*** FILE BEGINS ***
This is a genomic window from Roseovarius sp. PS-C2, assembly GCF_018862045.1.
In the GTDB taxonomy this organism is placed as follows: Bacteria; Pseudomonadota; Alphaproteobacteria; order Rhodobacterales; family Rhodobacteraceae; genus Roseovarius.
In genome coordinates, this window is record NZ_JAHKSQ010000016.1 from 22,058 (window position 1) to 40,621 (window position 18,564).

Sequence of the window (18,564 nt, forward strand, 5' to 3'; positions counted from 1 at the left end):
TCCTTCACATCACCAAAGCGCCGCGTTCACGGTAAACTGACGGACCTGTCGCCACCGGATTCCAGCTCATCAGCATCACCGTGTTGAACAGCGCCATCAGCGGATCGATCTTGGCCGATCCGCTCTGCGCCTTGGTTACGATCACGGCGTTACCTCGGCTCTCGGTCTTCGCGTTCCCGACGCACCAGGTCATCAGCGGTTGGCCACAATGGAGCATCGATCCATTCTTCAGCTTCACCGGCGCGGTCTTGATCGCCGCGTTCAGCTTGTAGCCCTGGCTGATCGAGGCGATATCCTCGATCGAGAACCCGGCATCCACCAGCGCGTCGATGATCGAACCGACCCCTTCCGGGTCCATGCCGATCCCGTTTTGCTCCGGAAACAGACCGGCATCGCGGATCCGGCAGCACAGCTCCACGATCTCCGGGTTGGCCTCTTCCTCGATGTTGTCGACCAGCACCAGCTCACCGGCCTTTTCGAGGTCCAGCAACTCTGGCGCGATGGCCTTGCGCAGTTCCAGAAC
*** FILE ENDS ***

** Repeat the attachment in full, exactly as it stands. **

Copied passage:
This is a genomic window from Roseovarius sp. PS-C2, assembly GCF_018862045.1.
In the GTDB taxonomy this organism is placed as follows: Bacteria; Pseudomonadota; Alphaproteobacteria; order Rhodobacterales; family Rhodobacteraceae; genus Roseovarius.
In genome coordinates, this window is record NZ_JAHKSQ010000016.1 from 22,058 (window position 1) to 40,621 (window position 18,564).

Sequence of the window (18,564 nt, forward strand, 5' to 3'; positions counted from 1 at the left end):
TCCTTCACATCACCAAAGCGCCGCGTTCACGGTAAACTGACGGACCTGTCGCCACCGGATTCCAGCTCATCAGCATCACCGTGTTGAACAGCGCCATCAGCGGATCGATCTTGGCCGATCCGCTCTGCGCCTTGGTTACGATCACGGCGTTACCTCGGCTCTCGGTCTTCGCGTTCCCGACGCACCAGGTCATCAGCGGTTGGCCACAATGGAGCATCGATCCATTCTTCAGCTTCACCGGCGCGGTCTTGATCGCCGCGTTCAGCTTGTAGCCCTGGCTGATCGAGGCGATATCCTCGATCGAGAACCCGGCATCCACCAGCGCGTCGATGATCGAACCGACCCCTTCCGGGTCCATGCCGATCCCGTTTTGCTCCGGAAACAGACCGGCATCGCGGATCCGGCAGCACAGCTCCACGATCTCCGGGTTGGCCTCTTCCTCGATGTTGTCGACCAGCACCAGCTCACCGGCCTTTTCGAGGTCCAGCAACTCTGGCGCGATGGCCTTGCGCAGTTCCAGAAC